I’ve had several week long holidays in the past year and I’ve got straight back into my program without a problem. It seems that my running ability degrades after a fortnight off. That’s why I try my best to get a run in as soon as I can after a break. The longer I leave it, the harder it will be to get back to where I was.
Running On A Treadmill Is An Excellent Way To Progress
Nowadays if I want to focus on improving my speed, I’ll introduce a few treadmill sessions during the week and set the pace to be between 10 and 11k per hour.
I’ll then challenge myself to run for an hour at this pace and if I’m successful I’ll notice that running at my current outdoor speed is uncomfortably slow.
Treadmill’s are excellent for interval training as well. If I’m bored of running at the same speed all of the time, I’ll select an interval program on the treadmill and just go for it.
Adding variety into my running schedule has been a godsend.
Is Running Every Day Good For Progress?
Yes but only if you remain injury free.
Listen to what your body is telling you, if you feel fresh enough for a run go out and do one. If your body is aching and you’re trying to maintain a running streak just for the sake of it, then you’re risking injury.
I ended up with an overuse injury after maintaining a 9 day streak in June 2012. I felt unstoppable for the first 8 days but when it came to Day 9 I knew I was struggling.
What did I do?
I went out and ran and had to take the next week off because of runner’s knee. I then spent the rest of the month trying to get my fitness level back.
Running every day for a month is a popular challenge that runners undertake and it can be beneficial if you go throw in easy sessions either side of a testing one. But do remember that it’s better t0 rest for a day, than be sidelined for a month by an overuse injury.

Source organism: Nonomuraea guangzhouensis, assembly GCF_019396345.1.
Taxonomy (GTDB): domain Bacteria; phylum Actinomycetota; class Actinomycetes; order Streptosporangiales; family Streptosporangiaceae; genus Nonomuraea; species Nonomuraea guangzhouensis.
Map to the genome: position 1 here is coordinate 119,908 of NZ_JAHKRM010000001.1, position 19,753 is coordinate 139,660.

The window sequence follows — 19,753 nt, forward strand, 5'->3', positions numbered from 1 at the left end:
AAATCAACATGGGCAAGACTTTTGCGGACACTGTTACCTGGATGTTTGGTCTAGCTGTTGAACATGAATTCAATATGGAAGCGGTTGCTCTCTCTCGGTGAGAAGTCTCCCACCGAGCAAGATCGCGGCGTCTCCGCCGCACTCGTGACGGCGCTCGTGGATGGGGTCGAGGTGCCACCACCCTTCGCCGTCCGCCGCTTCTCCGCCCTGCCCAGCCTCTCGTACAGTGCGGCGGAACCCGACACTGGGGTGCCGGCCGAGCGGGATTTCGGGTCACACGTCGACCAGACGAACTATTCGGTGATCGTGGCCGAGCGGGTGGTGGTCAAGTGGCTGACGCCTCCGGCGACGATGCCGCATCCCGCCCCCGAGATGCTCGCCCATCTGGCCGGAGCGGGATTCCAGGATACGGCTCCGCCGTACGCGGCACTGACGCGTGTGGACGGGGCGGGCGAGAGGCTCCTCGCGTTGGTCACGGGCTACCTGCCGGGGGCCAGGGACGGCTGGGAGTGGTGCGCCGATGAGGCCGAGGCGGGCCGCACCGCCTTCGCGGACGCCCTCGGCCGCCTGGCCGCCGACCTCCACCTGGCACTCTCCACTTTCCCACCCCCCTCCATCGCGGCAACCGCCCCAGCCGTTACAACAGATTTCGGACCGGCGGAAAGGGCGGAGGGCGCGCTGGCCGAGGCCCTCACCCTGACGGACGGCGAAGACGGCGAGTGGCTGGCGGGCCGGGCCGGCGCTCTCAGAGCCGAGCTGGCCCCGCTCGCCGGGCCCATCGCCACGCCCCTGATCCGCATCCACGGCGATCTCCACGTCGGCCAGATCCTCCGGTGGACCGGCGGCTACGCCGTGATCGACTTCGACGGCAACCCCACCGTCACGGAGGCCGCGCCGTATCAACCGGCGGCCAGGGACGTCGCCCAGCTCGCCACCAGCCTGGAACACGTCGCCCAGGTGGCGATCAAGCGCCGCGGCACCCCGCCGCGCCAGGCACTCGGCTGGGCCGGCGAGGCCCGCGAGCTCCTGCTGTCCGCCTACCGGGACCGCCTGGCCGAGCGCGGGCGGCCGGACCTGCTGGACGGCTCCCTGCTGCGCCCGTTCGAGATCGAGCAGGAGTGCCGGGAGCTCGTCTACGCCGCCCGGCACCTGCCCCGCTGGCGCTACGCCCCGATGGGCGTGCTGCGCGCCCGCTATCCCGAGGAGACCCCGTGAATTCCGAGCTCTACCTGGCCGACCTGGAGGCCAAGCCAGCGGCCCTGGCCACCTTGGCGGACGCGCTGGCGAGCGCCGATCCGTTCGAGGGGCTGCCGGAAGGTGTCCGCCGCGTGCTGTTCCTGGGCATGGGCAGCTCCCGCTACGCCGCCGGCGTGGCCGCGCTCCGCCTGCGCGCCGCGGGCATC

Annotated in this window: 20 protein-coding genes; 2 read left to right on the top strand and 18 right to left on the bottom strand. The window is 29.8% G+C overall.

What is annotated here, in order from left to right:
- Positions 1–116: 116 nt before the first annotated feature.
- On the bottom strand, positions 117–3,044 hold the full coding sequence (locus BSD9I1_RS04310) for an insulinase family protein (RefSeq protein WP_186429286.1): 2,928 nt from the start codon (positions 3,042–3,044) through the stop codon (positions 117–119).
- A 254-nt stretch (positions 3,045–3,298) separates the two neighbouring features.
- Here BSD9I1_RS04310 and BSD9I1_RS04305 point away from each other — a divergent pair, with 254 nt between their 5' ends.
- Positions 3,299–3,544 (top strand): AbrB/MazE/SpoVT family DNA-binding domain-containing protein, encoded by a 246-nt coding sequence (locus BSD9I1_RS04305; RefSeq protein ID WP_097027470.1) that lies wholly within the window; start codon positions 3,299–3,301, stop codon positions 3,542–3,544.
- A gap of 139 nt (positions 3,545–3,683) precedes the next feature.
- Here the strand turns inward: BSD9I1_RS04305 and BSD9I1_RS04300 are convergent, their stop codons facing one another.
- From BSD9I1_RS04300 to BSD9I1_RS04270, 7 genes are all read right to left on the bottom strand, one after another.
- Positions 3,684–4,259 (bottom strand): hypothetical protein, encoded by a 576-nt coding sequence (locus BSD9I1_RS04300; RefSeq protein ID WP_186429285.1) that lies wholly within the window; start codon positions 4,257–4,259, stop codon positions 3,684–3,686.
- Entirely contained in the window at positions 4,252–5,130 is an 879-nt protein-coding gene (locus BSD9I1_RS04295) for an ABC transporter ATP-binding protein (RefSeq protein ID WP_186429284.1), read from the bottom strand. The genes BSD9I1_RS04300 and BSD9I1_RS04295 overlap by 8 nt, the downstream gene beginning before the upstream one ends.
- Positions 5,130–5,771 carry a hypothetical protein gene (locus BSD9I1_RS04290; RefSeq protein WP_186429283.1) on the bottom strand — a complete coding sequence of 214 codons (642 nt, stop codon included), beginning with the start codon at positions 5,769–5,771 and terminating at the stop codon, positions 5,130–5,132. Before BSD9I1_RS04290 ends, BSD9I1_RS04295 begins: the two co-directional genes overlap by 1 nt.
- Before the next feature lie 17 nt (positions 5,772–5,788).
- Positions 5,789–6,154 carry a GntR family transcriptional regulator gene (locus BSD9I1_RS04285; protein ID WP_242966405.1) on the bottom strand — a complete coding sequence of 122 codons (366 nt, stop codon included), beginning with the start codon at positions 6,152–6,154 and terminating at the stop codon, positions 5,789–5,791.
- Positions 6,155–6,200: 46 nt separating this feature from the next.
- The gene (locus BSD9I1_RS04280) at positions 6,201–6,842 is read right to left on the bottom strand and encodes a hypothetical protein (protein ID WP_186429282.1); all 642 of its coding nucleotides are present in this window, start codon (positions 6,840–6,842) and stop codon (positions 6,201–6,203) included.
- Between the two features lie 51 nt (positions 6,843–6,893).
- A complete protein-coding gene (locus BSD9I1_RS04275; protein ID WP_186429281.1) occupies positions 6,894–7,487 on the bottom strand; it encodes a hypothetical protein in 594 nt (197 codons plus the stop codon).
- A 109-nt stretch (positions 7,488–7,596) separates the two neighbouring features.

Having A Positive Mental Attitude Will Help You Get Better At Running
Are you not making much progress with your running?
I know the feeling. It can be hard to pull yourself out of a rut. Instead of sinking further into the mire by thinking negative thoughts, it can help to set a realistic goal to boost progress.
Let’s say that you want to run 30 miles per week but have plateaued at 25 miles. Instead of aiming for the 30 next week, why not aim for 26 or 27?
Then when you look back at your training log you can safely say that you’ve progressed. By achieving your goal you’ll be more inclined to think positively about your training.
From there hitting 30 miles isn’t a massive challenge. You could aim for 28 or 29 the following week and then 30 after.
Setting yourself unrealistic targets can impede your progress. Ultimately we’re all human and have our limits. But through perseverance and positivity we can continue to develop as people and runners.
My Average Jogging Speed As A Beginner Is 5.8 mph
My average jogging speed at the minute is about 5.8mph. Most joggers I know run at about 6mph.
As I’ve mentioned elsewhere my average jogging speed has actually decreased since I first started. In the early days I would run until I was exhausted and get back into the house in quite a state. This made me dread going out as I knew that each run was gonna be strenuous.
Nowadays I take it easier on the run and make sure I leave enough in the tank to finish strong. It’s much better to finish a run strong than it is to start out too fast and end in a whimper.
In recent months, if I’m feeling strong enough at the end of the jog I’ll go out a few hours later for another run around town. Usually this 2nd run is easier than the first and I can coast around on autopilot.